Siobhan couldn’t agree more. While she admires and supported the First Minister she has always been clear that the movement should not be about personalities and that its strength lies in the passion of its legion of supporters.
“People are dying of hunger and stress”, she said. “We can’t even afford electricity in the potential renewable powerhouse of Europe. It’s so ridiculous. It’s a terrible criminal joke! If this were France, we would be rioting every weekend for the past 2 years, or 50! That’s why I’m doing my bit to get us out of this dystopian nightmare.
“The politicians will do their thing and we, the people, the grassroots, have our role to play.”
Miss Blaschek’s harrowing experience as a Scottish person living in London in her youth helped to shape her views on independence which were crystalised around the time of the last referendum in 2014.
She explained: “I am Scottish and grew up in London until I was 12 when we moved back home. London was becoming dangerous. This was after the rise of the National Front. We lived in Southall or “little India” as it was known. Blair Peach, a New Zealand teacher, was killed in an anti-Nazi protest that escalated into a riot. We had to board up our downstairs windows from upstairs. Police on horseback chased anti-Nazis down our street and beat them with batons. Some say the special branch beat Peach to death, all because the NF chose to hold their AGM in an Indian community’s town hall. The ANL, (anti-Nazi league), had organised a peaceful sit down 100 metres from our front door. What a day. I will never forget! So, we moved here in 1980.”
“People are dying of hunger and stress…That’s why I’m doing my bit to get us out of this dystopian nightmare.”
Siobhan makes it clear that she sees history repeating itself, and in some ways worsening with the current far-right trajectory of the Conservative government in Westminster and their anti-immigrant rhetoric which has been on the rise for years, but especially since the Brexit vote in 2016. Never-ending austerity and the denial of Scottish democracy for her, as for many, have been the final straws.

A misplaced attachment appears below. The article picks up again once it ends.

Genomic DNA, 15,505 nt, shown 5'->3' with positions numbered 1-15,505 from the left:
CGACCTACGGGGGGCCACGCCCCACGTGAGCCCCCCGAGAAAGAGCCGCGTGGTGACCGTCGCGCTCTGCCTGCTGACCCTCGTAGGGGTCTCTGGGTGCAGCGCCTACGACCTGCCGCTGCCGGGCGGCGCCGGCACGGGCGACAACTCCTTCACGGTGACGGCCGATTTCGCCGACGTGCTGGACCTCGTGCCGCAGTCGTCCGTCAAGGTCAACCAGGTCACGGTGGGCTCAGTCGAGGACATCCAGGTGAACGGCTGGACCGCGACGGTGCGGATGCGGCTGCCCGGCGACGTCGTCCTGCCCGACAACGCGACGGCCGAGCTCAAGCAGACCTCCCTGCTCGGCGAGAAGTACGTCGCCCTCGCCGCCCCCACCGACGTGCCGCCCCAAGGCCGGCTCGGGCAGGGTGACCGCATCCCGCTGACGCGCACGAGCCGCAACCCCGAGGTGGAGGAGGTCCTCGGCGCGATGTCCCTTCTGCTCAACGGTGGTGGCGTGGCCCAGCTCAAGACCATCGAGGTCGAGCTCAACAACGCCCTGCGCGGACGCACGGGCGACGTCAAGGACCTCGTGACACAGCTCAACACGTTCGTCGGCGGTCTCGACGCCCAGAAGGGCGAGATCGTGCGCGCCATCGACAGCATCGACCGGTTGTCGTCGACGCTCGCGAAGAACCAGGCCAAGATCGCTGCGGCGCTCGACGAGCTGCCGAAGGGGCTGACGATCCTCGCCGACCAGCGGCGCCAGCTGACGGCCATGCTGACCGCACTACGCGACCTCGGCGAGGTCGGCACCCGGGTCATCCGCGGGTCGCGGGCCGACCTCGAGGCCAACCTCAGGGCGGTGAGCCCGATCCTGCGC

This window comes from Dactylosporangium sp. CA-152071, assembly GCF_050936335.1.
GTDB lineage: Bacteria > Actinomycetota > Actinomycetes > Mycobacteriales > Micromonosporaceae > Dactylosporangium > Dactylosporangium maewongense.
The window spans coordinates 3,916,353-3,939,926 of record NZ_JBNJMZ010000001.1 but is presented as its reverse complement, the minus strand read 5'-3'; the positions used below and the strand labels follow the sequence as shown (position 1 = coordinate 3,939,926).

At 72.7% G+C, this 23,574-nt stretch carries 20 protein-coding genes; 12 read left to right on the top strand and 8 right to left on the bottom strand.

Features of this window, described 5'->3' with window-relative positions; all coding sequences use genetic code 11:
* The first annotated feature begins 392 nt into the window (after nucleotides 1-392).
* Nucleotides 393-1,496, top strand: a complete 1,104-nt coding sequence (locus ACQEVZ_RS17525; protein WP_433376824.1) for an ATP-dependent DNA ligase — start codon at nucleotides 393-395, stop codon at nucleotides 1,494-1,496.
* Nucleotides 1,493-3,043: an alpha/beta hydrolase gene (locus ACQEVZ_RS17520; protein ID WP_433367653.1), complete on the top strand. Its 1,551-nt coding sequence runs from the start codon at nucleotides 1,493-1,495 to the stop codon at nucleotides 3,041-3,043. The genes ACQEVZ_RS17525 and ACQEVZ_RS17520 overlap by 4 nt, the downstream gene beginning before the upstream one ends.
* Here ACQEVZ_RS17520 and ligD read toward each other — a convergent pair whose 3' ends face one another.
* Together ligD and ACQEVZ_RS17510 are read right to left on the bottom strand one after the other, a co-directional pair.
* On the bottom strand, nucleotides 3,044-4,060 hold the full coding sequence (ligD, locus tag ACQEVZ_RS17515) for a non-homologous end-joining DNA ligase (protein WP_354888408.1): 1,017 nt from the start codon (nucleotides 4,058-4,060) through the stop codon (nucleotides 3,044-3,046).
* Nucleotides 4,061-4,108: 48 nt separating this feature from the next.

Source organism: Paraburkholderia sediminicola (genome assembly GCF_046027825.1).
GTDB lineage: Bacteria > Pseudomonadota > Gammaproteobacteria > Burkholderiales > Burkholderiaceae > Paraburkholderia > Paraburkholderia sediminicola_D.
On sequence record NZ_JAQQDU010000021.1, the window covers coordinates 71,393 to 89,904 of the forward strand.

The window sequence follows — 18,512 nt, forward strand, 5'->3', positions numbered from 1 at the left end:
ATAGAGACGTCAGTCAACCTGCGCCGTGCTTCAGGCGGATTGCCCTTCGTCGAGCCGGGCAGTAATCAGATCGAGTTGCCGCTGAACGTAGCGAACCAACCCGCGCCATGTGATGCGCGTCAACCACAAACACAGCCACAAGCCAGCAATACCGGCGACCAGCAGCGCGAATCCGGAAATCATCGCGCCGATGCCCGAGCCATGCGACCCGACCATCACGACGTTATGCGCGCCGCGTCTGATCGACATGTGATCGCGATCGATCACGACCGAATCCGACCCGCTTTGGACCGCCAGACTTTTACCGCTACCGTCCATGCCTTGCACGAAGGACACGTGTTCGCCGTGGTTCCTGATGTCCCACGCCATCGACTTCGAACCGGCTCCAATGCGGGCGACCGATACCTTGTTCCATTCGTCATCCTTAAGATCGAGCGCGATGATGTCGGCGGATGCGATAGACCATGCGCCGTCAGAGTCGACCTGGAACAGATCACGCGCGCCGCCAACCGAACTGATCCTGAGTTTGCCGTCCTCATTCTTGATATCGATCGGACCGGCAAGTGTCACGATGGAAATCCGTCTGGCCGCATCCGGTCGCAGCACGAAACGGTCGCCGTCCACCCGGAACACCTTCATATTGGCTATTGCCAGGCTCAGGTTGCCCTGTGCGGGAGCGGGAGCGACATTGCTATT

She said: “As that song goes, ‘the revolution will be televised’. Our marches are not covered by the U.K media, they are ignored. We bypass them and go direct to international film crews. Of course, it will make stunning incredible footage. Folk in Scotland need to realise our country is loved around the planet and there is an awful lot of sympathy for our plight, whereas our colonisers are seen as the laughingstock they truly are – a decrepit class system that should have been overturned centuries ago. A criminal cabal extracting the wealth of the people. We just need to join hands and be counted and sitting at home complaining – being a ‘keyboard warrior’ – is just not enough on its own. We need to up the ante. We need to be seen and heard.”
The route planned by event organisers aims to form a chain which stretches from the west coast, through Glasgow, over the Forth and Clyde Canal and right through to the Edinburgh coast – a link of over 70km.
“Let’s come together”, said Siobhan. “Country before party!”
You can find the group on various social media sites and can sign up for the Chain of Freedom event via your local Yes group anywhere in the country or by contacting firstname.lastname@example.org.